Underactive Thyroid TSH Blood Test – For Hypothyroidism
What is the thyroid?
The thyroid is a small butterfly shaped gland where hormones are produced and released into the bloodstream. The major hormones the gland makes are called T4 or thyroxine and T3 or triiodothyronine. The production of these hormones are stimulated by another hormone called thyroid stimulating hormone (TSH).
The thyroid hormones are very important as they control the rate at which the body uses and stores energy from the food we eat (the metabolic rate).
The thyroid can be found in the front of your neck just below the Adam’s apple.
What causes thyroid problems?
Thyroid problems can result from either of the following causes:
If the thyroid is overactive it produces too much T3 and T4, this condition is known as hyperthyroidism or thyrotoxicosis.
If the thyroid is underactive it doesn’t produce enough T3 or T4, this condition is known as hypothyroidism (‘hypo’ means under). An underactive thyroid is the most common thyroid problem and is more common in women and people over the age of 60, though the condition can be present at birth.
What causes hypothyroidism (underacive thyroid)?
In babies it is not known what causes hypothyroidism. In older children and adults, the most common cause of hypothyroidism is due to the autoimmune disease, called Hashimoto’s disease, which tends to run in families. An autoimmune disease occurs when the immune system, which normally produces antibodies to attack foreign substances (like viruses and other bugs), starts producing antibodies which attack part(s) of the body. In people with hypothyroidism the immune system attacks the thyroid cells as if they were foreign substances.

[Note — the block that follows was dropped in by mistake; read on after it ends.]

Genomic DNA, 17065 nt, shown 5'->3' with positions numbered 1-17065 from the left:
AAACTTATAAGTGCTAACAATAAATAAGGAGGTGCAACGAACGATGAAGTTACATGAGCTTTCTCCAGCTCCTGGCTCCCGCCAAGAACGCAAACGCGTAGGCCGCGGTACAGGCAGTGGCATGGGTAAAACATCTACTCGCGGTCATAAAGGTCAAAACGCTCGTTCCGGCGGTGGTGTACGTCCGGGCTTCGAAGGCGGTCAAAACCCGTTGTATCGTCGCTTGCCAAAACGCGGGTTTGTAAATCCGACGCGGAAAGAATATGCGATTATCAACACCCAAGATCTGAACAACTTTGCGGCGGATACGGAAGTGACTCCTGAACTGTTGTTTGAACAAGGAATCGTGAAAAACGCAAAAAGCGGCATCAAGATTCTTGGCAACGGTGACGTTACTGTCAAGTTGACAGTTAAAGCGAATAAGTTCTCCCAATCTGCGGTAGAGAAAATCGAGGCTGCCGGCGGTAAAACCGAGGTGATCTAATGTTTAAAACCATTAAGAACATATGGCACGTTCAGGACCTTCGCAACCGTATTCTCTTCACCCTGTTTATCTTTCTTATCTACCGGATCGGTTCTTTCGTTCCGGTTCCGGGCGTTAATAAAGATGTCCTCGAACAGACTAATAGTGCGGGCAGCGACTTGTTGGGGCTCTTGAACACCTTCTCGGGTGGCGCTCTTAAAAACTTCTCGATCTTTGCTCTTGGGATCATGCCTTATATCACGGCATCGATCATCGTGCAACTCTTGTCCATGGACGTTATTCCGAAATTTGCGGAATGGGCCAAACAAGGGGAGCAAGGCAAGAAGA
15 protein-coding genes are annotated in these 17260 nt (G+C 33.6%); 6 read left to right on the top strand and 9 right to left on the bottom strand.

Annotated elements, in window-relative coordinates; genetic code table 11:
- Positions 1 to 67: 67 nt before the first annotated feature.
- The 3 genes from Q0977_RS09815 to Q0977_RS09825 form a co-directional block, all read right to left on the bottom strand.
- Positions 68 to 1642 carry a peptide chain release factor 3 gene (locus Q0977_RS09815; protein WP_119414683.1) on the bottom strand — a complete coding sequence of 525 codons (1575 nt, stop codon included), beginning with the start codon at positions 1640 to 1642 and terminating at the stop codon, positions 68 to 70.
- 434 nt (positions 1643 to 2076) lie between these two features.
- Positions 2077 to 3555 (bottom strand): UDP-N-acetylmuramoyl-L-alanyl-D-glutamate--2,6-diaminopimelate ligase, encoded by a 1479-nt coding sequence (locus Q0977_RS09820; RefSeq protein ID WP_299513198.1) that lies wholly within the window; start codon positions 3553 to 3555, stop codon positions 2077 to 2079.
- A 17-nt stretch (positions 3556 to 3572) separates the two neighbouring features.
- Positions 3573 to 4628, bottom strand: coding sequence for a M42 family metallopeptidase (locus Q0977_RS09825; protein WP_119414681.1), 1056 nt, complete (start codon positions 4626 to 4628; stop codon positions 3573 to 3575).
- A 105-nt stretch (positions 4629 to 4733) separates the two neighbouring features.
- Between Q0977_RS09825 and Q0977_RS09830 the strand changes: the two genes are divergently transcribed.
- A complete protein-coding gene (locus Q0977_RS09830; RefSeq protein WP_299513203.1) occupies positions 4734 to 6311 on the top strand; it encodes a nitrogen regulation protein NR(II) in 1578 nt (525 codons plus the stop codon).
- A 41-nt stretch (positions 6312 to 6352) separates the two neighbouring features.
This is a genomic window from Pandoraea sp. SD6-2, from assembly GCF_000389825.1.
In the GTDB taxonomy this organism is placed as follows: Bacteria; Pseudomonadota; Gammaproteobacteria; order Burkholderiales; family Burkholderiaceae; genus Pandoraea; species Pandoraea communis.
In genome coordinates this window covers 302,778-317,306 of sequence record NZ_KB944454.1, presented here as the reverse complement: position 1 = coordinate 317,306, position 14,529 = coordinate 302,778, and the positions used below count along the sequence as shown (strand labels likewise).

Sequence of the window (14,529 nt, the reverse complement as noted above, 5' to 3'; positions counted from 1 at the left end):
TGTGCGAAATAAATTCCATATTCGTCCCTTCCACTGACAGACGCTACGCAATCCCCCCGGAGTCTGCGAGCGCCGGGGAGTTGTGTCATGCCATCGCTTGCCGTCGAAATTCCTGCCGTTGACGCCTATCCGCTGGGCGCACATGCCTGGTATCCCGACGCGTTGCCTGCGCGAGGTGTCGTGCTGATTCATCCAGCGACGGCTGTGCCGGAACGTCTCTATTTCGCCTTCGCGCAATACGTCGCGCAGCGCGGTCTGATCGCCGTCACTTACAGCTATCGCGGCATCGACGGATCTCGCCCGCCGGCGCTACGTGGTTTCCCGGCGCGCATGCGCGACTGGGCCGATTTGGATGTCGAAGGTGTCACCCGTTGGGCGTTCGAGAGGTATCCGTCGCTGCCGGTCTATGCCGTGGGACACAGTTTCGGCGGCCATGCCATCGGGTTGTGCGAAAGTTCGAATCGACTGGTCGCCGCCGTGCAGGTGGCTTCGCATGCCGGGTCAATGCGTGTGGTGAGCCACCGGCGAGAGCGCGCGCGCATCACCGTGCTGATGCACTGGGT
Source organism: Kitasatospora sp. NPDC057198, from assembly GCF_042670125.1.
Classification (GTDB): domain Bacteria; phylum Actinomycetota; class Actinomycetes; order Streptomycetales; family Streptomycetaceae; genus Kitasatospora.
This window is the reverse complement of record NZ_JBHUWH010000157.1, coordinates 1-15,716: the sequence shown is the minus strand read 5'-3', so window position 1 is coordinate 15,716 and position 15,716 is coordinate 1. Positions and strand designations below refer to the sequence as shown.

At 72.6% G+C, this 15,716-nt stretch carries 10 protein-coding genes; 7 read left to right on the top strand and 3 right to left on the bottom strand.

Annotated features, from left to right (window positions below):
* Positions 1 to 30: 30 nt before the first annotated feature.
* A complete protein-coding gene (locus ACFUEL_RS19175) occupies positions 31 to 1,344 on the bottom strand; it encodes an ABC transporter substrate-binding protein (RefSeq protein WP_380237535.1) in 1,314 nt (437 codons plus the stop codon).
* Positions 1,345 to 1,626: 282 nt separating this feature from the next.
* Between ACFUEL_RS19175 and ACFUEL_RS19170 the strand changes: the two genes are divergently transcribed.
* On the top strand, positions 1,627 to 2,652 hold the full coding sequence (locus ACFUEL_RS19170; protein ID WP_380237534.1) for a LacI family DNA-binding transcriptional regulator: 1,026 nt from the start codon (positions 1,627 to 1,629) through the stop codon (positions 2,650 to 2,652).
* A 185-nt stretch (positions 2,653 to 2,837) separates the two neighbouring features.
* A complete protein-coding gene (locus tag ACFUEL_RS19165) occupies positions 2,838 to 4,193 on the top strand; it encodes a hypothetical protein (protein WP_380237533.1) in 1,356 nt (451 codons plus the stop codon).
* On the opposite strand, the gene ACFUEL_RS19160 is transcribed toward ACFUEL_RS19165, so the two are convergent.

Other possible causes may include complications from previous thyroid surgery, treatment for previous hyperthyroidism or certain medications, such as Lithium and Amiodarone.
Why should I take this Thyroid test?
This test looks for the level of TSH (Thyroid Stimulating Hormone) in capillary blood. A raised TSH level is an indication of an underactive thyroid (Hypothyroidism)
Iodine and the thyroid
The thyroid gland must have iodine to make the thyroid hormones. Iodine comes into the body in food we eat and travels through the blood to the thyroid. Iodine is a mineral that is found naturally in foods like seafood and milk. Iodine can also be found in some mineral supplements that contain or are made from kelp (a kind of seaweed), cough syrups and some medications (Amiodarone).
A diet which is high in iodine can sometimes cause hyperthyroidism and if you have a problem with your thyroid, such as Graves’ disease then excess iodine can make the condition worse.
A lack of iodine in your diet can trigger hypothyroidism. This is rare in the western world as iodine is added to table salt, but in less developed countries iodine deficiency is the most common cause of hypothyroidism. To the other extreme, high intakes of iodine can occasionally prevent the thyroid gland from working properly.
The thyroid and pregnancy
During pregnancy your immune system is suppressed as a protection for the baby but after delivery there is a rise in immune activity and this can trigger a thyroid disease to develop or make a thyroid disease worse. If you or a close relative has ever had an over or under active thyroid you should tell your doctor when you find out you are pregnant, so that your thyroid levels can be checked during and after pregnancy.